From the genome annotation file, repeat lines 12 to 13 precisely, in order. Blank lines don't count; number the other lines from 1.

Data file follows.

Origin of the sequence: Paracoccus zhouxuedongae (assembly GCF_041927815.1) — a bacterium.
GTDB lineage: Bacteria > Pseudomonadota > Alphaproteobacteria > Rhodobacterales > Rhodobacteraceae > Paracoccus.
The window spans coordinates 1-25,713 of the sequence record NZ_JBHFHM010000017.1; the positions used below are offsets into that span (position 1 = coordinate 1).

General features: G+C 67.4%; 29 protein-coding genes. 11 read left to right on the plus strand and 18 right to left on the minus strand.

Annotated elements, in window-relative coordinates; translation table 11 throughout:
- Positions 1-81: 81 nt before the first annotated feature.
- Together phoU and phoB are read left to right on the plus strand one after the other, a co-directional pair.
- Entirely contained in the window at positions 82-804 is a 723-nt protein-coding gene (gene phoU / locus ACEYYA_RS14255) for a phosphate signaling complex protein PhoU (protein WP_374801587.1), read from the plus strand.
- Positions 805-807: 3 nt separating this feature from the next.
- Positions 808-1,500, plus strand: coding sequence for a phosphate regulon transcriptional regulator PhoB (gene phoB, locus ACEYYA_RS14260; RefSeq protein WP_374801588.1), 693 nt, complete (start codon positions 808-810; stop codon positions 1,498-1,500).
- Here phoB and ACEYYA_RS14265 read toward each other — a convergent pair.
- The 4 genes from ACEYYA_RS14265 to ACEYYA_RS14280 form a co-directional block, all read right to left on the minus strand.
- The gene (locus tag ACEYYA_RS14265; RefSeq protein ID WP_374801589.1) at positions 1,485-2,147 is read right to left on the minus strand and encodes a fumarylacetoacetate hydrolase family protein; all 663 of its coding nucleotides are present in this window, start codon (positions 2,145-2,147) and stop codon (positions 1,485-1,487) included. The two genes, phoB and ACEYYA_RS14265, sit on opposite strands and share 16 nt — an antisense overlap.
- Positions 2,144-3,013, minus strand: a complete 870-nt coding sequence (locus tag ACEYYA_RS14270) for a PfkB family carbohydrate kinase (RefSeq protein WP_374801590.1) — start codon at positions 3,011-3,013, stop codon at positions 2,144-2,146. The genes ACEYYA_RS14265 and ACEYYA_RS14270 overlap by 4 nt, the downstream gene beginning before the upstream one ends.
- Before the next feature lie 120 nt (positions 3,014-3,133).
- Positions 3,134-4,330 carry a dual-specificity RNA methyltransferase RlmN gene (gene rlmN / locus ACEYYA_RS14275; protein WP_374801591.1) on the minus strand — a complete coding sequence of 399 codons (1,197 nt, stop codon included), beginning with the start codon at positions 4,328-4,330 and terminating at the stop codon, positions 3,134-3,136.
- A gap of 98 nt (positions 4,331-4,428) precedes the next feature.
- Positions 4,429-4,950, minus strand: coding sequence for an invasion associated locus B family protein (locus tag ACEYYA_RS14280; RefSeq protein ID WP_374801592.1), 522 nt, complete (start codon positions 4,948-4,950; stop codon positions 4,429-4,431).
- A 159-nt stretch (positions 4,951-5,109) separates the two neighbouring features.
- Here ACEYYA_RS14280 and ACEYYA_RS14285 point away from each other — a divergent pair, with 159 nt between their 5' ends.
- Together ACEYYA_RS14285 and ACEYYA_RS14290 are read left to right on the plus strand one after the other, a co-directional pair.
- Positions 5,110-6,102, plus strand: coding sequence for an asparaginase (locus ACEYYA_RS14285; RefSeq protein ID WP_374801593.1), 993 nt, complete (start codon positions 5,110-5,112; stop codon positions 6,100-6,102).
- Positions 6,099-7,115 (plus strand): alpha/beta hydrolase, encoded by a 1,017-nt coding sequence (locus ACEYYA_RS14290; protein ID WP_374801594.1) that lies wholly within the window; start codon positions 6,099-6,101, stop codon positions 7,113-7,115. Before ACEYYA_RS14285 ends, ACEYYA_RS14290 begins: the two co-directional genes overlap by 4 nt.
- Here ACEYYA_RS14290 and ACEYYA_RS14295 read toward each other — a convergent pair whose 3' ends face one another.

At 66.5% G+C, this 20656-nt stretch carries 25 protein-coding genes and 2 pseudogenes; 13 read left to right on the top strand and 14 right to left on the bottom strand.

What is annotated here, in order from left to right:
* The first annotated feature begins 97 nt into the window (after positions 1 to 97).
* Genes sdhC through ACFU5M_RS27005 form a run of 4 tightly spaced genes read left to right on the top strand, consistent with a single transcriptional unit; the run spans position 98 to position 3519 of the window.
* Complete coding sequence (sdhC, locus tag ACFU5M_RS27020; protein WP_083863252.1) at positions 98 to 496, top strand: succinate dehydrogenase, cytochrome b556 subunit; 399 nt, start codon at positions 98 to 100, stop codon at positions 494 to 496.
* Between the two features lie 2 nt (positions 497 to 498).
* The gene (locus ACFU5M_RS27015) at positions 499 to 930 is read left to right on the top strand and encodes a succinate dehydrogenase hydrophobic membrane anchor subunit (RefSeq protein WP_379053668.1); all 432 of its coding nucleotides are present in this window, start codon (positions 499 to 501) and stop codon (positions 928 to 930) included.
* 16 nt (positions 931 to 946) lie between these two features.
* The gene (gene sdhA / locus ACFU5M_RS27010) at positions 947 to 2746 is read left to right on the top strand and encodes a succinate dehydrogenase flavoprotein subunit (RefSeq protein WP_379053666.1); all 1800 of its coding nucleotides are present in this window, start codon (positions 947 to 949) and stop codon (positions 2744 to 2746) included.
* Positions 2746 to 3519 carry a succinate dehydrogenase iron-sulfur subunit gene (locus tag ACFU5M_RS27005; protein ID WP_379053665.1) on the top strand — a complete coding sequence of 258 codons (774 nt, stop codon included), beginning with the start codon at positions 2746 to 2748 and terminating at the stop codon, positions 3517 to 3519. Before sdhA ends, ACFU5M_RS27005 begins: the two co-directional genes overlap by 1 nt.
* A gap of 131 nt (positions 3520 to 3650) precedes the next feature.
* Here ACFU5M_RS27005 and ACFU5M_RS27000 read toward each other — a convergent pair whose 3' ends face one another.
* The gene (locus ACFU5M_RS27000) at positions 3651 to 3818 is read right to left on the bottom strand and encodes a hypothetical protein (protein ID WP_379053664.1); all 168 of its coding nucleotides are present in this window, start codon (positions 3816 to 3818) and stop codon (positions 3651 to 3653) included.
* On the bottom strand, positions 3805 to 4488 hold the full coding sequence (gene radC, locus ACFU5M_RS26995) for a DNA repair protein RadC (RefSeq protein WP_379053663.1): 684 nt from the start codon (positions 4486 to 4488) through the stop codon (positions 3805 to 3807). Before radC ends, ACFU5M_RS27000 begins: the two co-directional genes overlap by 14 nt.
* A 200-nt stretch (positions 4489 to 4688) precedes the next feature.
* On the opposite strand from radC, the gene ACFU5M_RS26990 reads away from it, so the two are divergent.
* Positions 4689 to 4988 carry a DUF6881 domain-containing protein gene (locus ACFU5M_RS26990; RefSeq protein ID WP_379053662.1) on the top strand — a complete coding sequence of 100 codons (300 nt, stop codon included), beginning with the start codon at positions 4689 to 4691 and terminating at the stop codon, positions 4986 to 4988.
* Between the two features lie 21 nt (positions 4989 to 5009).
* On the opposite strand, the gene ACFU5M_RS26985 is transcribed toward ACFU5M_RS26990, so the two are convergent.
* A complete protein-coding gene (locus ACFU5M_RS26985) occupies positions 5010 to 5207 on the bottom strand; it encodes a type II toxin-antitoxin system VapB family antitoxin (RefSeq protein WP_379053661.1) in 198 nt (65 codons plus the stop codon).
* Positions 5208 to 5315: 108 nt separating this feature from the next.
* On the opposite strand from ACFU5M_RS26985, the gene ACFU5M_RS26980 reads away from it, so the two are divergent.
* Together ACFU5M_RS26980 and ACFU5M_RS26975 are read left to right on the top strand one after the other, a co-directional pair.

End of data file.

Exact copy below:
- The 4 genes from ACEYYA_RS14265 to ACEYYA_RS14280 form a co-directional block, all read right to left on the minus strand.
- The gene (locus tag ACEYYA_RS14265; RefSeq protein ID WP_374801589.1) at positions 1,485-2,147 is read right to left on the minus strand and encodes a fumarylacetoacetate hydrolase family protein; all 663 of its coding nucleotides are present in this window, start codon (positions 2,145-2,147) and stop codon (positions 1,485-1,487) included. The two genes, phoB and ACEYYA_RS14265, sit on opposite strands and share 16 nt — an antisense overlap.